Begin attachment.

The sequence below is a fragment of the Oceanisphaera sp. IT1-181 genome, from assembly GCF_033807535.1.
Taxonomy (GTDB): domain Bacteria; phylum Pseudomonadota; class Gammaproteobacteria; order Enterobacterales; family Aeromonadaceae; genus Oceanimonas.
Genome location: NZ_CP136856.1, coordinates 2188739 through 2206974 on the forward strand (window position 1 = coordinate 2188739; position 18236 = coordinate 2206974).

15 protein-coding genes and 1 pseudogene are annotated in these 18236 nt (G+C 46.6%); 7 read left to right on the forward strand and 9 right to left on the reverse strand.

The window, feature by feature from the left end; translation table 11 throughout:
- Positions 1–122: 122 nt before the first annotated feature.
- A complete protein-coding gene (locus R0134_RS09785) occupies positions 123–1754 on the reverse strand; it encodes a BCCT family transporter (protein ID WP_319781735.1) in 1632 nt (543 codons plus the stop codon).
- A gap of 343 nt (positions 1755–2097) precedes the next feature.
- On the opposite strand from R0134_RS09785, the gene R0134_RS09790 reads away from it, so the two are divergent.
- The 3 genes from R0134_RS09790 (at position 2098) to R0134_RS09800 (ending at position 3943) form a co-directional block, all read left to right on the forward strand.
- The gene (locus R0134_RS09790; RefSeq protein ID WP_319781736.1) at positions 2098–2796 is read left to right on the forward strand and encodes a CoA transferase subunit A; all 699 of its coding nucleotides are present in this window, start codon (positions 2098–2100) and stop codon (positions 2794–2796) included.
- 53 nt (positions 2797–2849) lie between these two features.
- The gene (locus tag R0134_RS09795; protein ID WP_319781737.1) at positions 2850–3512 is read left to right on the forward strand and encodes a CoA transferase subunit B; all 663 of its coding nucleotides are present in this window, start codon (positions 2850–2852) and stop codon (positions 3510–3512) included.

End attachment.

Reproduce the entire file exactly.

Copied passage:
The sequence below is a fragment of the Oceanisphaera sp. IT1-181 genome, from assembly GCF_033807535.1.
Taxonomy (GTDB): domain Bacteria; phylum Pseudomonadota; class Gammaproteobacteria; order Enterobacterales; family Aeromonadaceae; genus Oceanimonas.
Genome location: NZ_CP136856.1, coordinates 2188739 through 2206974 on the forward strand (window position 1 = coordinate 2188739; position 18236 = coordinate 2206974).

15 protein-coding genes and 1 pseudogene are annotated in these 18236 nt (G+C 46.6%); 7 read left to right on the forward strand and 9 right to left on the reverse strand.

The window, feature by feature from the left end; translation table 11 throughout:
- Positions 1–122: 122 nt before the first annotated feature.
- A complete protein-coding gene (locus R0134_RS09785) occupies positions 123–1754 on the reverse strand; it encodes a BCCT family transporter (protein ID WP_319781735.1) in 1632 nt (543 codons plus the stop codon).
- A gap of 343 nt (positions 1755–2097) precedes the next feature.
- On the opposite strand from R0134_RS09785, the gene R0134_RS09790 reads away from it, so the two are divergent.
- The 3 genes from R0134_RS09790 (at position 2098) to R0134_RS09800 (ending at position 3943) form a co-directional block, all read left to right on the forward strand.
- The gene (locus R0134_RS09790; RefSeq protein ID WP_319781736.1) at positions 2098–2796 is read left to right on the forward strand and encodes a CoA transferase subunit A; all 699 of its coding nucleotides are present in this window, start codon (positions 2098–2100) and stop codon (positions 2794–2796) included.
- 53 nt (positions 2797–2849) lie between these two features.
- The gene (locus tag R0134_RS09795; protein ID WP_319781737.1) at positions 2850–3512 is read left to right on the forward strand and encodes a CoA transferase subunit B; all 663 of its coding nucleotides are present in this window, start codon (positions 2850–2852) and stop codon (positions 3510–3512) included.